Chairman Adam Smith Reverses, Just After Receiving Email; He Was Reminded That Delay In Forwarding Could Oust President Trump With A Vote By Secret Ballot
WASHINGTON, D.C. (January 9, 2020) – House Armed Services Committee Chairman Rep. Adam Smith quickly reversed himself Thursday after first saying Speaker Nancy Pelosi should send the articles of impeachment against President Donald Trump to the Senate.
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Interestingly, his statement came just after receiving an email from public interest law professor John Banzhaf, asking him to reconsider because delay could lead to a secret ballot in the Senate which would likely lead to an end to the Trump presidency. Here's a partial text of Banzhaf's email to Rep. Adam Smith.
Vote By Secret Ballot next?
I write as public interest law professor to respectfully suggest that [Pelosi] delay delivering the impeachment resolution in order to insure (in [her] words) "fairness," and that true "fairness" would require that the Senate agree to a rule providing for a secret ballot so that all senators would be free to vote without fear of presidential and other political retribution. See, e.g., How Pelosi Might Remove Trump By Secret Ballot *** Faced With Removal Handwriting on the Wall, Trump Might Follow Nixon and Agnew
If the Senate rule governing Trump's impeachment provides for a secret ballot - for which there is ample precedent [see below] - many have predicted that more than thirty Republican senators would join with Democratic senators in voting to remove the president from office. See, e.g., Republican Senator Says 30 Jeff Flake Says 35
Others have gone further and predicted that, should the Senate be forced to vote by secret ballot, President Trump would see the handwriting on the wall and resign, perhaps as part of an agreement to avoid criminal liability in various states as well as federally - similar to the precedent established by Nixon and Agnew. [Full Disclosure - I played role in both]
It would take just three Republican senators to turn the impeachment vote into a secret ballot. It's not hard to imagine what would happen then:
How removal of Trump would work
A secret ballot might get Trump out of office sooner than everyone expects: The sooner any three Republican senators make clear that they will support nothing short of a secret ballot, the sooner Trump realizes his best course could be to cut a deal, trading his office for a get-out-of-jail-free card-a clean slate from prosecutors-just as Vice President Spiro Agnew did.
Although open and recorded voting in Congress is customary, even in impeachment trials, the Senate in voting on Trump will be acting like a jury where votes are taken in secret to help insure impartiality, fairness, and freedom from outside pressures.
In addition, when the Electoral College deadlocked in the past, House votes to elect Thomas Jefferson in 1800, and John Quincy Adams in 1824, were conducted by secret ballot to permit representatives to vote free from political pressure.
After all, the Constitution itself expressly provides that "Each House shall keep a Journal of its Proceedings, and from time to time publish the same, excepting such Parts as may in their Judgment REQUIRE SECRECY," [emphasis added].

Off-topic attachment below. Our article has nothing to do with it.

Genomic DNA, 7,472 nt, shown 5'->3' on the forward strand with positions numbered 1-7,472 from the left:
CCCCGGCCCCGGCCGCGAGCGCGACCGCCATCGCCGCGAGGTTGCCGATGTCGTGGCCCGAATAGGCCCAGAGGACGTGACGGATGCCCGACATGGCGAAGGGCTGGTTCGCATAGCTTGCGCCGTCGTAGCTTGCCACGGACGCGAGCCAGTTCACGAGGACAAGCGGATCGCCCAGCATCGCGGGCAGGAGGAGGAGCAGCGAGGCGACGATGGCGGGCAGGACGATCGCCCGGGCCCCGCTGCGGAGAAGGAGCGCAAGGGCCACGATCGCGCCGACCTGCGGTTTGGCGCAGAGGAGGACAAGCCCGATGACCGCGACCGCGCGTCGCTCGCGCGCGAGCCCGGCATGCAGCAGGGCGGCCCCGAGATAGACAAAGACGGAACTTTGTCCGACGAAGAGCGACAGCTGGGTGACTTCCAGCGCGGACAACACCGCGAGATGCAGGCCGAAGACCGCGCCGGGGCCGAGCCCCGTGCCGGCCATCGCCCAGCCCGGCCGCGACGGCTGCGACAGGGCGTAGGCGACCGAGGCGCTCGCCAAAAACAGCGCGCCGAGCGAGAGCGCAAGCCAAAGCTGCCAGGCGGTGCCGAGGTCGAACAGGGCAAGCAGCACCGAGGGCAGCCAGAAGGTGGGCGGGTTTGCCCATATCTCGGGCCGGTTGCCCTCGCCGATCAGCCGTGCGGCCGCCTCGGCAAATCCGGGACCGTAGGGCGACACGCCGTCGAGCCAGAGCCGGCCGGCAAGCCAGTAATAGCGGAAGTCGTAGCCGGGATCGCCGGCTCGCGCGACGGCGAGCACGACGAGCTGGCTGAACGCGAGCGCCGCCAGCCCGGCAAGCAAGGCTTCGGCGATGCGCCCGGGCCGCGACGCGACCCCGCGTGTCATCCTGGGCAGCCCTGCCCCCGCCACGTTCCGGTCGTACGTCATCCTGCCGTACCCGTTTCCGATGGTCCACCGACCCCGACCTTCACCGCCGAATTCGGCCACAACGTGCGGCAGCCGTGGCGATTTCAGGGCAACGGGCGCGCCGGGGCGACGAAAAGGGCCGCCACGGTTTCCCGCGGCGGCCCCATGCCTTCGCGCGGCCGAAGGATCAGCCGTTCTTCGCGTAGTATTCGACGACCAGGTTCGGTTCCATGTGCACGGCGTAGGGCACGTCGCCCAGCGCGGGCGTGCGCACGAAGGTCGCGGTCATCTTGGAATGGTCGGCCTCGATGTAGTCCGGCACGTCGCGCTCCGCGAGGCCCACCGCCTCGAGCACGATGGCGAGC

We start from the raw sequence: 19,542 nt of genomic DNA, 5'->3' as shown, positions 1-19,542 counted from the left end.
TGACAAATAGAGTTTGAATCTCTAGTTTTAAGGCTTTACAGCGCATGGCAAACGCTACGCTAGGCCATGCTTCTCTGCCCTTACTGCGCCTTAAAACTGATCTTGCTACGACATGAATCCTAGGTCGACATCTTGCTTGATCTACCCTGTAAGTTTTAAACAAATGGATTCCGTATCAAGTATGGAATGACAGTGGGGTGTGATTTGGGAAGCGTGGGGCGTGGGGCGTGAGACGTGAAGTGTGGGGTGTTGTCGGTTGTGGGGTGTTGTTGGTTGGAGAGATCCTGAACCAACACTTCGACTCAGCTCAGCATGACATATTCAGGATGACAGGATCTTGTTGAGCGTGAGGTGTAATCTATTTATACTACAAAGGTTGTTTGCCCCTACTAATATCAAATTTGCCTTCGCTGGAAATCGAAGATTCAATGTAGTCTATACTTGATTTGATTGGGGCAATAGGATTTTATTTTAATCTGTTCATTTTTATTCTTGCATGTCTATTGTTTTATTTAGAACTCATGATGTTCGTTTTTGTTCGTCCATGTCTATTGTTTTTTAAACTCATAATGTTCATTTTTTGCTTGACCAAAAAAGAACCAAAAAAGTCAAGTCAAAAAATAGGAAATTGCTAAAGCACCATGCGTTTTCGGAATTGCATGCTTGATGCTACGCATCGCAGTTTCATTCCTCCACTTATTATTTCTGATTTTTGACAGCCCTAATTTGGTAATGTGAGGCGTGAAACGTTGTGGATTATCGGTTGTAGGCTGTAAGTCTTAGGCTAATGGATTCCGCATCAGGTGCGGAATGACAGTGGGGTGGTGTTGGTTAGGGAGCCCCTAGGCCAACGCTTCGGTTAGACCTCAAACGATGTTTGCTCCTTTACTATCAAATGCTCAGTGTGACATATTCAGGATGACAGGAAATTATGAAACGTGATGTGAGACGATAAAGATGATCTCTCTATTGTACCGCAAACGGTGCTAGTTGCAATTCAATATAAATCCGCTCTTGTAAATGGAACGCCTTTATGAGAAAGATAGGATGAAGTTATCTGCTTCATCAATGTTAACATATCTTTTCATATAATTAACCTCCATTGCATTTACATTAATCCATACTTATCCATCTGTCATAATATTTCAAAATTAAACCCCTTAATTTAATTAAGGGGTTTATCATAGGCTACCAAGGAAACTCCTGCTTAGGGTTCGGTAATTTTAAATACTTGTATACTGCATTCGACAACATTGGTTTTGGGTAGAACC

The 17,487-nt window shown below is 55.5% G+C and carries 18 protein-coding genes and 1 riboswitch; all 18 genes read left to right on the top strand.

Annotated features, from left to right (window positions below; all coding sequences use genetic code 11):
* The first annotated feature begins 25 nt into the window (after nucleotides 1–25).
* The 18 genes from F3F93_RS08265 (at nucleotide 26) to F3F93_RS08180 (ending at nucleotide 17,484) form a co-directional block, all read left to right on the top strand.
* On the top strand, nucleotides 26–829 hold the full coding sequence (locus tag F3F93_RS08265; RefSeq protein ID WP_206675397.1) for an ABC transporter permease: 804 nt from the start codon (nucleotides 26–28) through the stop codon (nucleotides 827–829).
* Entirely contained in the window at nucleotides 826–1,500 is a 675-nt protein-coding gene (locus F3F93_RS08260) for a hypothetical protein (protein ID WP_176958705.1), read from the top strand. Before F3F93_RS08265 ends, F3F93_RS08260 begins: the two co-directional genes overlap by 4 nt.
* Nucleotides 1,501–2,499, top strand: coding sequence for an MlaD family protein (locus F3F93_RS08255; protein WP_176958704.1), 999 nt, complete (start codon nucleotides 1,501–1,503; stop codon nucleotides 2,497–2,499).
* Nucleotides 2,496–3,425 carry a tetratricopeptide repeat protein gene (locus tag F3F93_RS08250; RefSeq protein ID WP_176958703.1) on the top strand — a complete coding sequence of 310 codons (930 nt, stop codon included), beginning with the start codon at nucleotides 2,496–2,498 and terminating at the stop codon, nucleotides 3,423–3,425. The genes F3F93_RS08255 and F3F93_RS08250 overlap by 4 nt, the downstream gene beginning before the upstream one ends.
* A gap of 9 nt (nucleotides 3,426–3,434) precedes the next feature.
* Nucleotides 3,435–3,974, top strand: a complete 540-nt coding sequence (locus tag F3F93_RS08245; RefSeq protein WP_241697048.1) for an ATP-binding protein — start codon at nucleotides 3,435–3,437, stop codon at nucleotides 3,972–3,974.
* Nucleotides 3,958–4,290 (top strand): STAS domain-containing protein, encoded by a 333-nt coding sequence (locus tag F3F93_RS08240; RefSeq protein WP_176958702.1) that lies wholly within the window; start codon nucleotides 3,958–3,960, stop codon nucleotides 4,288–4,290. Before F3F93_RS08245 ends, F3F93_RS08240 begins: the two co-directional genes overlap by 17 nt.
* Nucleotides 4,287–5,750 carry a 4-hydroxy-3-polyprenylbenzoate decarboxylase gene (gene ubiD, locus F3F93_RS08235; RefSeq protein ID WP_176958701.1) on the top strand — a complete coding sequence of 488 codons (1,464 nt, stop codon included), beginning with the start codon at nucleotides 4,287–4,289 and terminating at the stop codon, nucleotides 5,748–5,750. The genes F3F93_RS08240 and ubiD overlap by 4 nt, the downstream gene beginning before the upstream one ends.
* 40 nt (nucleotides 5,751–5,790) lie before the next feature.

Also, as law professors Jonathan Gould and David Pozen wrote in the THE ATLANTIC:
U.S. history provides ample precedents for secrecy in impeachment proceedings, if not in the final vote itself. Although the call of the roll was public, the Senate's deliberations during President Andrew Johnson's trial were private and unrecorded.
After negotiations on the issue of transparency, the Senate likewise shut out spectators for multiple days of President Bill Clinton's trial. Presiding over that trial, Chief Justice William Rehnquist acknowledged that "the consistent practice of the Senate for the last 130 years in impeachment trials [has been] to require deliberations and debate ... to be held in closed session." [emphasis added]
Will Trump be removed with a vote by secret ballot?
The idea of a secret ballot takes that practice one step further. Again, there are strong legal precedents, but they come from outside the impeachment context. Other countries, including the United Kingdom, use secret ballots when their legislatures hold no-confidence votes, which can oust a prime minister.
Closer to home, jurors in criminal and civil cases throughout the United States always deliberate and vote in secret. If they didn't, the Supreme Court has warned, "[f]reedom of debate might be stifled" and "improper influence" could taint the verdict. These concerns ought to resonate with Republican senators, who are well aware that President Trump monitors their behaviors "very carefully." [emphasis added]
In addition to the pressure to agree to a secret balance [Pelosi's] threat to delay delivery of the articles of impeachment would create, many Republican senators might not oppose a vote by secret ballot since it would permit them and their colleagues to vote their consciences without fear of adverse political consequences.
While many have suggested the desirability of having a secret ballot [SEE GOOGLE NEWS], with some suggesting that there might even be three or more Republican senators willing to join with Democrats in insisting upon such a condition in the rule the Senate must adopt - by a simple majority vote in which the Vice President cannot break ties - it appears none has yet tied this element of fairness to your threat to delay presenting the articles of impeachment, and designating House managers, as a tactic to force Senate leaders to agree to certain conditions.